New operating system, new browser: with Windows 10, we have also seen the introduction of Microsoft Edge (formerly know as Project Spartan), which will eventually serve as a replacement for Internet Explorer (although both are currently available). Please note that Microsoft Edge is currently only available inside the Windows 10 Technical Preview.
Streamlined browsing experience
The idea of Microsoft Edge is to be as fast, clean, and lightweight as possible to cope with the demands of different devices, whether it be a PC, tablet or phone. Microsoft has certainly simplified and streamlined the browsing experience in Microsoft Edge. While the new browser may include more features, it sports a minimalist look, even more so than Chrome.
The headline features that Microsoft Edge introduces includes a reading mode, which is a stripped back version of a web page. The Reading List (first seen as a Windows 8 feature) allows you to save articles in this format to return to later. Another notable introduction is the ability to annotate your webpage with notes and highlight different areas, whether you are using a mouse, stylus or your finger. These notes can then be shared via OneNote.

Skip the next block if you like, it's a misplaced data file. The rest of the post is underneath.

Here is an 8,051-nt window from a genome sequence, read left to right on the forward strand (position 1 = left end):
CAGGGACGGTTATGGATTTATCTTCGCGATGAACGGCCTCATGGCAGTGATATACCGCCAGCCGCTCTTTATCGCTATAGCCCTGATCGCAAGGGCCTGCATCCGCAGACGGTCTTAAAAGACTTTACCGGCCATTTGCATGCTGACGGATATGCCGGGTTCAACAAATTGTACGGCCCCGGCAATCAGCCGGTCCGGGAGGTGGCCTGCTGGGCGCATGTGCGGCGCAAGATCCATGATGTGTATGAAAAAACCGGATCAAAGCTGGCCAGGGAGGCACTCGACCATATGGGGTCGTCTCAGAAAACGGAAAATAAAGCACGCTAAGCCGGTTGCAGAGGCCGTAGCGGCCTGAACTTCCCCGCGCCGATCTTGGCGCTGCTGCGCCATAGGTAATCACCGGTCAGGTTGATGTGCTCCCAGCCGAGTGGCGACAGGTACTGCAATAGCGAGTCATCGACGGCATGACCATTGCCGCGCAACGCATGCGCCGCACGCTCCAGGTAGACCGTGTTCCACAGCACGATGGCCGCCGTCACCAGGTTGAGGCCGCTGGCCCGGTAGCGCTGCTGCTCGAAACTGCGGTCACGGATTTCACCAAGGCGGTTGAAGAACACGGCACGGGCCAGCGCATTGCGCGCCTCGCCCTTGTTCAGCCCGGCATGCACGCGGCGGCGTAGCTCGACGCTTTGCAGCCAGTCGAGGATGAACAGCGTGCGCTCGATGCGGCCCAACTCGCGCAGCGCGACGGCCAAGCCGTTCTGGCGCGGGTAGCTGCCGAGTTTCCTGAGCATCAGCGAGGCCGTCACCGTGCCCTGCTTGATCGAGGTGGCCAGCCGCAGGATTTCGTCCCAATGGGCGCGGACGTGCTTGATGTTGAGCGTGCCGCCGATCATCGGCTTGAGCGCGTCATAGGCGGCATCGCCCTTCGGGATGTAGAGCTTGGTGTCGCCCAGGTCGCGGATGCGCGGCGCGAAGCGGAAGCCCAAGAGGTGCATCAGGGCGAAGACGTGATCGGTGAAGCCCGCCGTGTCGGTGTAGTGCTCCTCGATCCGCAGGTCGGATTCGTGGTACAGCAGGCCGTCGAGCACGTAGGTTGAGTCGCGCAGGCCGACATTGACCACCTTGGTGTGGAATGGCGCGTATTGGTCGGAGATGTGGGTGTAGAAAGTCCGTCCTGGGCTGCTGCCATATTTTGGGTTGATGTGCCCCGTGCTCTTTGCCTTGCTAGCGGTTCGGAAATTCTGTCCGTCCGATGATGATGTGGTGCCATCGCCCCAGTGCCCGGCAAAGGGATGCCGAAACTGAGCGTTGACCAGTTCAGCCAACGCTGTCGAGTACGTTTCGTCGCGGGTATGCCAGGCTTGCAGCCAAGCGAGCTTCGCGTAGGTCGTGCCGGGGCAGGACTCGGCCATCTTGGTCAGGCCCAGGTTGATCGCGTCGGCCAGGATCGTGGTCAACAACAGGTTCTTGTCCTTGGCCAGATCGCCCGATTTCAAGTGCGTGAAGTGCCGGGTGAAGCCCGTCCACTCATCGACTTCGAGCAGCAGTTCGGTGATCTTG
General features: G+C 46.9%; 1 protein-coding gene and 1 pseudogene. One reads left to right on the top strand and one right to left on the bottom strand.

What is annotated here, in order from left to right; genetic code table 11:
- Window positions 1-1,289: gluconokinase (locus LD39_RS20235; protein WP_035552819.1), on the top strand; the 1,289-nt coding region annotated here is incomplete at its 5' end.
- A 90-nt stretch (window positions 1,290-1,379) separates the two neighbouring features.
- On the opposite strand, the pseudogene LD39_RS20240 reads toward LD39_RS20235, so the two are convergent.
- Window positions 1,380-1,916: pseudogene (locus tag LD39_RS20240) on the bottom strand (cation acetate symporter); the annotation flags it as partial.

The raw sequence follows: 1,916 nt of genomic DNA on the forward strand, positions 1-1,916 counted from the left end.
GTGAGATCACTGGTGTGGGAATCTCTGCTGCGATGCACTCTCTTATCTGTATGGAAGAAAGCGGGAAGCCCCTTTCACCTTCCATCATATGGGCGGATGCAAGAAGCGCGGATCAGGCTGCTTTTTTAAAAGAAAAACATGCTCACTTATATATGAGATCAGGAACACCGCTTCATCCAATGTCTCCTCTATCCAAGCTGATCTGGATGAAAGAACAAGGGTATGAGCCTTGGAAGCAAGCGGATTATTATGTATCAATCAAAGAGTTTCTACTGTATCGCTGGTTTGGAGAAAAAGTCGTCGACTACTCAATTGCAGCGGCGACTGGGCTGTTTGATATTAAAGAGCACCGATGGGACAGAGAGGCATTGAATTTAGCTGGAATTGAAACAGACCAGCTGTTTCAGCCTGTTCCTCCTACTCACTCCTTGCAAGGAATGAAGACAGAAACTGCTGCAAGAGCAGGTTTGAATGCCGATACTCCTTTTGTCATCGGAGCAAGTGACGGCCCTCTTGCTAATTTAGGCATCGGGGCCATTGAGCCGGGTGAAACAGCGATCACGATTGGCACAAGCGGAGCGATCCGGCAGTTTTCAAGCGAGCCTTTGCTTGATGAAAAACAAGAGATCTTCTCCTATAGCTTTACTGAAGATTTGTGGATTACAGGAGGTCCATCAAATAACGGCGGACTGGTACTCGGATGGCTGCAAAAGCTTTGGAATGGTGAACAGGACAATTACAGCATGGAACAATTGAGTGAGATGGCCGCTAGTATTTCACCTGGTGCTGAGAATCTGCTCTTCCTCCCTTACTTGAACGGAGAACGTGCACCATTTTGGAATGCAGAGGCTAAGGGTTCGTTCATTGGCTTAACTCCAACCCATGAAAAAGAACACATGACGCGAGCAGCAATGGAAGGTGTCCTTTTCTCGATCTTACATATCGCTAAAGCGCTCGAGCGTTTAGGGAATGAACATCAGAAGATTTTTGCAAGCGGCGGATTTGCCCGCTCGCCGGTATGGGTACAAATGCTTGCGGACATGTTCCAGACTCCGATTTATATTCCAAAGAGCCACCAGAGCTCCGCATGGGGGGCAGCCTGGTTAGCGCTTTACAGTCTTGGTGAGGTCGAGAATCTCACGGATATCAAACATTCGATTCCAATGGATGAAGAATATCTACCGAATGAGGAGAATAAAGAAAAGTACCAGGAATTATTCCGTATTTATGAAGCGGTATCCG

Microsoft Edge also integrates Microsoft's virtual assistant Cortana, which provides a more complete browsing experience by taking into account all the information you have already provided it when it displays results.
Thanks for the memory
While Microsoft Edge may boast a new rendering engine (this basically turns a web page's code into the display that we see on screen) designed to speed up browsing, this is difficult to judge as we installed Windows 10 on a virtual machine. The browsing experience wasn't any faster in this test, however Microsoft Edge does consume less memory.
A new browsing era
Microsoft Edge is still a work in progress, but first impressions are certainly positive. Microsoft has managed to significantly improve the browsing experience while adding some interesting new features. Ultimately, browsing speed is a touch hit and miss at the moment but, if Microsoft nails this improvement, it could be have another cross-platform success on its hands.